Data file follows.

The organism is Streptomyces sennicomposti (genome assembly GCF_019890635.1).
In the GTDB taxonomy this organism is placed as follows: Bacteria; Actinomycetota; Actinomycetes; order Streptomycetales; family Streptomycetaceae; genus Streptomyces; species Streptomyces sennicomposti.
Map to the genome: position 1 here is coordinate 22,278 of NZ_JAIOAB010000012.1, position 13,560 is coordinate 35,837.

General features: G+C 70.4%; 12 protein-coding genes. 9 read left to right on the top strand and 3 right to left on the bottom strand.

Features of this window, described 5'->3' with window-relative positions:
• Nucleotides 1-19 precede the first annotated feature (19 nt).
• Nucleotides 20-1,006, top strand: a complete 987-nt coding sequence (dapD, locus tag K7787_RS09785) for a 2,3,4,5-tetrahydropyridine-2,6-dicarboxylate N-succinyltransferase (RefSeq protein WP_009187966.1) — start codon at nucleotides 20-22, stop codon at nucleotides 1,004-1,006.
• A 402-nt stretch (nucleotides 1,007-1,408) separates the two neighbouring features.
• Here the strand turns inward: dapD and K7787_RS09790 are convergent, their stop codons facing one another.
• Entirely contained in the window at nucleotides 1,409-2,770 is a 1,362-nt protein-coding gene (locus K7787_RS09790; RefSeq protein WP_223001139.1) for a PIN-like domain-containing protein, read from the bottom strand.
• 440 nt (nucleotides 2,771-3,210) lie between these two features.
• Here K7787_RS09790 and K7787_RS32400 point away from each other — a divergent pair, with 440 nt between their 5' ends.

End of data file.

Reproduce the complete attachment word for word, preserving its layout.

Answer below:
The organism is Streptomyces sennicomposti (genome assembly GCF_019890635.1).
In the GTDB taxonomy this organism is placed as follows: Bacteria; Actinomycetota; Actinomycetes; order Streptomycetales; family Streptomycetaceae; genus Streptomyces; species Streptomyces sennicomposti.
Map to the genome: position 1 here is coordinate 22,278 of NZ_JAIOAB010000012.1, position 13,560 is coordinate 35,837.

General features: G+C 70.4%; 12 protein-coding genes. 9 read left to right on the top strand and 3 right to left on the bottom strand.

Features of this window, described 5'->3' with window-relative positions:
• Nucleotides 1-19 precede the first annotated feature (19 nt).
• Nucleotides 20-1,006, top strand: a complete 987-nt coding sequence (dapD, locus tag K7787_RS09785) for a 2,3,4,5-tetrahydropyridine-2,6-dicarboxylate N-succinyltransferase (RefSeq protein WP_009187966.1) — start codon at nucleotides 20-22, stop codon at nucleotides 1,004-1,006.
• A 402-nt stretch (nucleotides 1,007-1,408) separates the two neighbouring features.
• Here the strand turns inward: dapD and K7787_RS09790 are convergent, their stop codons facing one another.
• Entirely contained in the window at nucleotides 1,409-2,770 is a 1,362-nt protein-coding gene (locus K7787_RS09790; RefSeq protein WP_223001139.1) for a PIN-like domain-containing protein, read from the bottom strand.
• 440 nt (nucleotides 2,771-3,210) lie between these two features.
• Here K7787_RS09790 and K7787_RS32400 point away from each other — a divergent pair, with 440 nt between their 5' ends.